VASP phosphorylation analysis

The VASP phosphorylation analysis was performed immediately after blood collection, using Platelet VASP (Diagnostica Stago, Asnières, France) according to the manufacturer’s instructions. Briefly, blood samples were incubated with PGE1 and ADP, alone and in combination, for 10 minutes and fixed with paraformaldehyde. Platelets were then permeabilized with a nonionic detergent, labeled with a primary monoclonal antibody (16C2), followed by a secondary fluorescein isothiocyanate-conjugated polyclonal goat anti-mouse Ig antibody. Analyses were performed using a Becton Dickinson (Plymouth, UK) FACS Calibur flow cytometer. The platelet population was identified from its forward and side scatter distribution, and 10 000 platelets were gated. Platelet reactivity index (PRI) was calculated from the MFI, reflecting VASP phosphorylation, of samples incubated with PGE1 or PGE1 plus ADP, according to the following formula: PRI = [(MFI(PGE1) – MFI(PGE1 + ADP))/MFI(PGE1)] × 100. The analysis was completed in ∼30 minutes following blood sampling.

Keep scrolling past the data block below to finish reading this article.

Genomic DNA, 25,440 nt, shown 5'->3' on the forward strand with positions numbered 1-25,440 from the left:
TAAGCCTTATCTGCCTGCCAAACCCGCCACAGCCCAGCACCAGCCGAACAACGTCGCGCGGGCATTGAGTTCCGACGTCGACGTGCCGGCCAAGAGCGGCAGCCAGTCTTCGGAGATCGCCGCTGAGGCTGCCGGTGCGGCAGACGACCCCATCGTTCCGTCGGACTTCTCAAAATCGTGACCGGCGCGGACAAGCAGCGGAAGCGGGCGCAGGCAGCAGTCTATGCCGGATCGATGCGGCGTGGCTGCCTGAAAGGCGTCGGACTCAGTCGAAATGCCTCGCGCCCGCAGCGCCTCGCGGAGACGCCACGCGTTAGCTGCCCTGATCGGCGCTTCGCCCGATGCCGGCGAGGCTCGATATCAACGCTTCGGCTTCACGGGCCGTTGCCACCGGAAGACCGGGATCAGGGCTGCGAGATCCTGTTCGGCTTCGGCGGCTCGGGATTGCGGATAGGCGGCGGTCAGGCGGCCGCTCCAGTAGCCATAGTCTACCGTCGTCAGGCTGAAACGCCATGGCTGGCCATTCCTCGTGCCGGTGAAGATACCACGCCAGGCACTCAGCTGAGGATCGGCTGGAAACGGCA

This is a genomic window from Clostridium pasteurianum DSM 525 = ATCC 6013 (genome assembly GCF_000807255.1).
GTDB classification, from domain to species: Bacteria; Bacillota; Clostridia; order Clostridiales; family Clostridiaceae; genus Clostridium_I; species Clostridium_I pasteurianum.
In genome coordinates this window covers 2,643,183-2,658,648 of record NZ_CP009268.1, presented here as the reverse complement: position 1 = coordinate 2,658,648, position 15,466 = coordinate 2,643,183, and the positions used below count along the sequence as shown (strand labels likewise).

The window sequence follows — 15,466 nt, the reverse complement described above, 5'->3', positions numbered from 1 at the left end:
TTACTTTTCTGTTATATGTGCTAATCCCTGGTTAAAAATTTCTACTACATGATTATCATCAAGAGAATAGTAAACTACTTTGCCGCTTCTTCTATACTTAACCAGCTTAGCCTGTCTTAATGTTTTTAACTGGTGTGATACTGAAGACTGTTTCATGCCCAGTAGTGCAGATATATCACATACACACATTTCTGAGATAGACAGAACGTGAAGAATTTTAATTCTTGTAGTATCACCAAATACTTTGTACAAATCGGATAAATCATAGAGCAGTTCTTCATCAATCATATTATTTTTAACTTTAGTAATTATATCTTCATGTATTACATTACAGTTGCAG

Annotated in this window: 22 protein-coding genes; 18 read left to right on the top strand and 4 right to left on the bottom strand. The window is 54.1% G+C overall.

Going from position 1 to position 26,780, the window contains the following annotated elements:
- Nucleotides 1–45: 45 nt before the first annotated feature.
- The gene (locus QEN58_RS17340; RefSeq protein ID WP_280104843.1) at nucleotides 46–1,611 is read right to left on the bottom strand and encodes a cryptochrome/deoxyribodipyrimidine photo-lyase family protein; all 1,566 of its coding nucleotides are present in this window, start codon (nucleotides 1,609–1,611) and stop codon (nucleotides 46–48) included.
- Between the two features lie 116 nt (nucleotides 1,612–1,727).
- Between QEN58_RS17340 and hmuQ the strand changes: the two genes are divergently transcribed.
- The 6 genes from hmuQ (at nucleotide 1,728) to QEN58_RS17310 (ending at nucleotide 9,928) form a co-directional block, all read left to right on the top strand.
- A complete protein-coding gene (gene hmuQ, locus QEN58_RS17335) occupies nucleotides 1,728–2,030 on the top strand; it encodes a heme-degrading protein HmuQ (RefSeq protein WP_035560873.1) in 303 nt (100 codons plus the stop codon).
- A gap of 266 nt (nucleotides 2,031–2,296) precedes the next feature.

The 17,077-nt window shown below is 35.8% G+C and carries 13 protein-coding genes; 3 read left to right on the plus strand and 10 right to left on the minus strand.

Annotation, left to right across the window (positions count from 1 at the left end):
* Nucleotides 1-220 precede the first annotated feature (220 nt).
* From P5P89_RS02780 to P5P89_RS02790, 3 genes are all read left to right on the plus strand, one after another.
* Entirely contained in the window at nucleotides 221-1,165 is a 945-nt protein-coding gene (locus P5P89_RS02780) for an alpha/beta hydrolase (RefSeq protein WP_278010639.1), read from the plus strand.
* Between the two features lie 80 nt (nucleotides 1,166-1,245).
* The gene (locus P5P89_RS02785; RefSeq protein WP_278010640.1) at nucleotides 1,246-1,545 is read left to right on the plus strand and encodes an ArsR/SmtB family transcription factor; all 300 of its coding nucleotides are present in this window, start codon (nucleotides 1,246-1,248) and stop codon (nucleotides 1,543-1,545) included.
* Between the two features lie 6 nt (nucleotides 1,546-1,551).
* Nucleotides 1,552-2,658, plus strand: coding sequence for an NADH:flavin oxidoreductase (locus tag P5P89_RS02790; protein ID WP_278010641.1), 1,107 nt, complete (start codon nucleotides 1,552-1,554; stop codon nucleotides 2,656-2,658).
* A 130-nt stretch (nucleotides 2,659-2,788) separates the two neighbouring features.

Genetic studies

Genomic DNA was isolated from peripheral blood lymphocytes using standard procedures. The entire coding sequence of the P2Y12R gene was amplified by a single polymerase chain reaction (PCR). PCR was performed using the primers (forward) 5′CCTTAGGCTGAAAATAACCATCCTC3′ and (reverse) 5′GCGCTTTGCTTTAACGAGTTCTGAAC3′, with DreamTaq Green Polymerase, 10× DreamTaq Green (Fermentas ThermoFisher Scientific Inc., Waltham, MA) and 2′-deoxynucleoside 5′-triphosphate mix (Invitrogen-Life Technologies Corp., Carlsbad, CA). The amplified fragments were subjected to DNA sequence analysis by ABI 3730xl 96-capillary DNA Analyzers (Eurofins MWG Operon, Huntsville, AL).